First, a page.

At the end of August, after having completed my first fasts, then going on to eat a ketogenic diet, learning to Eat Like a Bear, I saw my endocrinologist.
I hadn’t seen her in a while; I missed my previous appointment in April due to being out of town, and this was the first appointment they could get me, so was missing some recent blood work.
I told her about Dr. Fung and what I’d learned about reducing liver fat to decrease insulin resistance coupled with reduced pancreatic fat to improve beta cell function. I expressed my newfound belief that it was possible for me to actually reverse my diabetes.
I showed her my bG readings and much excitement ensued; she was nearly bouncing in her chair as we spoke. She had them do an in-office A1c since I hadn’t had one recently and expressed a bit of disappointment that it was 8.3%, much higher than my bG readings indicated. I reminded her it had been as high as 11.9% over the past year and I’d only been at this a few weeks and her excitement rebounded.
She was somewhat concerned to discover I’d quit carvedilol, lisinopril and then wound up weaning off lasix; she double-checked my BP and expressed wonderment at the 138/76 reading on no meds. My hypertension, uncontrolled on all those meds, seemed to be gone.
I told her about being able to feel my feet all the way down to my toes, being able to walk on uneven surfaces without a stick, that I’d begun walking with kitties. She had me remove shoes and socks and tested me all over and could find no neuropathy.
We were both pretty damned excited by now! I knew things had improved dramatically, but it was nice sharing it with someone who understood the magnitude of what I’d accomplished.
We also discussed a couple issues.
First was insulin.
I’d been on a regimen of 40 u basal and 30 u bolus 2x/day prior to my first fast, 100 u TDD, with pretty poor control; spot checks showed me usually over 200, sometimes even over 300.
I’d begun on 30 u basal only during the fast, and had fasting hypoglycemic bG readings (with absolutely no hypoglycemic symptoms), so had just kept reducing insulin until I was on none. I expressed a certain amount of bewilderment about what “basal” actually means; it’s the long-acting insulin, supposed to provide for insulin needs when not eating, but I’d wound up needing none. She suggested that for my next fast, I just stop insulin entirely and if my bG went up too much, just take a bit of bolus to knock it down, which seemed a good plan.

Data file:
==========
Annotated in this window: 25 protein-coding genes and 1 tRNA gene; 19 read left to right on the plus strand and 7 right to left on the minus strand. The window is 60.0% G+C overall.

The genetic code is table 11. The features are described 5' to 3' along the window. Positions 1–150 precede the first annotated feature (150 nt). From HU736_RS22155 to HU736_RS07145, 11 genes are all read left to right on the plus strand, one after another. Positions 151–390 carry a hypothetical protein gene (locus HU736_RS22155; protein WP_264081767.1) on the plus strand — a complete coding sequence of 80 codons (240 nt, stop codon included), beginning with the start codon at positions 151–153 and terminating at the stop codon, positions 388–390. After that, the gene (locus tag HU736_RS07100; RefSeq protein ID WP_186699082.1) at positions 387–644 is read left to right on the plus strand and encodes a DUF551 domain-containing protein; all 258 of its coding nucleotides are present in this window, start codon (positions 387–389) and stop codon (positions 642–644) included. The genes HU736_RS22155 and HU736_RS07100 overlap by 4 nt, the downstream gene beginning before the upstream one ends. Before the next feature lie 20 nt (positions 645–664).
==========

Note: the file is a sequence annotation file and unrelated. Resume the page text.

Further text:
She also suggested I go back on metformin, a relatively low dose, 1000 mg/day. I thought this might help me get off insulin, so I agreed.
The second issue we discussed was my adrenal insufficiency. I noted that when I began eating again, I was using 200 mg/dL as my cutoff for taking insulin, and after several days of experimenting, I wound up on 30 u TDD, which had been working well for over a week. But I had noted that besides 15 u basal and 10 u bolus for my RBS dinner, I also needed 5 u for my morning prednisone dose. Since my goal was getting off insulin, it seemed to me that prednisone stood between me and accomplishing that.
Years previously, I had badly failed an ACTH-stim test and then did a diurnal saliva test; I was making nearly no cortisol. It wasn’t bad enough to be frank Addison’s disease, but was enough to leave me mostly bedridden for over a year until I went on steroids.
I know I don’t have late-onset congenital adrenal hyperplasia (suspected because my sister has it). CAH prevents production of cortisol and aldosterone, but I make aldosterone just fine; I have bloodwork that proves it, if many years of out-of-control hypertension hadn’t.
We don’t know of anything actually *wrong* with my adrenal glands; I speculated that if reducing visceral fat improved liver and pancreas function, might it not improve adrenal function also?
I had been on a physiological dose of steroids for years, first hydrocortisone, later dexamethasone, finally most recently on prednisone. My dose was 5 mg on waking and 2 mg at 2 PM. Given my history, I didn’t think I’d get off it entirely, but if I tried weaning, the worse that could happen was an “adrenal crash” and I had hydrocortisone on hand for any such emergency.
She suggested I go from my 5/2 dose to 5/1, give it some time, then go to 5/0. Then a month out, we’d test morning cortisol (before my prednisone dose) to see if my adrenals were bouncing back before proceeding.
Finally, when she was writing labs, she asked what else I wanted and I asked to test FT3 and rT3, with an eye to the future; the conversion from T4 -> T3 happens primarily in the liver; maybe I could wean that too eventually. She also wrote labs for PTH and vitamin D, neither of which I thought necessary. But hey, she writes the ones I want; I’ll bleed for the ones she wants!
And I asked for a Libre; poking my finger just wasn’t good enough anymore. I wanted to closely examine my bG as I figured out what to do to get off insulin entirely.
After I visited my endo, Pete came to visit me.